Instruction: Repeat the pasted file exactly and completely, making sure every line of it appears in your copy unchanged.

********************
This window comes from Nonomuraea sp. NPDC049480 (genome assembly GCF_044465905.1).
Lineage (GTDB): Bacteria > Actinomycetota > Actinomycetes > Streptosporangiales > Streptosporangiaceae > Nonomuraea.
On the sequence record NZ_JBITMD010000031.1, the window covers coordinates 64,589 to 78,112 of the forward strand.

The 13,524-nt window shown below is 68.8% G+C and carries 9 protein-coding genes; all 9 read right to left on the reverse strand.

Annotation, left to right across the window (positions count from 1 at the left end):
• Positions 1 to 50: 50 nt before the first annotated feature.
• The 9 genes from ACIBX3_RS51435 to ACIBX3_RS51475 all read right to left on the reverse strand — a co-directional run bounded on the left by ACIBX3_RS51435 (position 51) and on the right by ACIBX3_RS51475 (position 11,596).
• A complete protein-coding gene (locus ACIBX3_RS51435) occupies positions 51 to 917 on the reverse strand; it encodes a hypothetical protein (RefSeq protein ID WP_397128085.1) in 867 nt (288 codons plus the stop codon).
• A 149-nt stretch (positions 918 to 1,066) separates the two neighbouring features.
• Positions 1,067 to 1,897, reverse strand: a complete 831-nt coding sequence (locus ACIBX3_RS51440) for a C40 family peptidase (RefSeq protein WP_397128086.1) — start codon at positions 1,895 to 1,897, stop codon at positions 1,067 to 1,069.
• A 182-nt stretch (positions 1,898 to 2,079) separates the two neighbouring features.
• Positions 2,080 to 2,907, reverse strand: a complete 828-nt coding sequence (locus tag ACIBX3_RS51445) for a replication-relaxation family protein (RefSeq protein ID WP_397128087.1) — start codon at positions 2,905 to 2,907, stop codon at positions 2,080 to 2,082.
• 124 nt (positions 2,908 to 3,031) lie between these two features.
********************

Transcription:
This window comes from Nonomuraea sp. NPDC049480 (genome assembly GCF_044465905.1).
Lineage (GTDB): Bacteria > Actinomycetota > Actinomycetes > Streptosporangiales > Streptosporangiaceae > Nonomuraea.
On the sequence record NZ_JBITMD010000031.1, the window covers coordinates 64,589 to 78,112 of the forward strand.

The 13,524-nt window shown below is 68.8% G+C and carries 9 protein-coding genes; all 9 read right to left on the reverse strand.

Annotation, left to right across the window (positions count from 1 at the left end):
• Positions 1 to 50: 50 nt before the first annotated feature.
• The 9 genes from ACIBX3_RS51435 to ACIBX3_RS51475 all read right to left on the reverse strand — a co-directional run bounded on the left by ACIBX3_RS51435 (position 51) and on the right by ACIBX3_RS51475 (position 11,596).
• A complete protein-coding gene (locus ACIBX3_RS51435) occupies positions 51 to 917 on the reverse strand; it encodes a hypothetical protein (RefSeq protein ID WP_397128085.1) in 867 nt (288 codons plus the stop codon).
• A 149-nt stretch (positions 918 to 1,066) separates the two neighbouring features.
• Positions 1,067 to 1,897, reverse strand: a complete 831-nt coding sequence (locus ACIBX3_RS51440) for a C40 family peptidase (RefSeq protein WP_397128086.1) — start codon at positions 1,895 to 1,897, stop codon at positions 1,067 to 1,069.
• A 182-nt stretch (positions 1,898 to 2,079) separates the two neighbouring features.
• Positions 2,080 to 2,907, reverse strand: a complete 828-nt coding sequence (locus tag ACIBX3_RS51445) for a replication-relaxation family protein (RefSeq protein ID WP_397128087.1) — start codon at positions 2,905 to 2,907, stop codon at positions 2,080 to 2,082.
• 124 nt (positions 2,908 to 3,031) lie between these two features.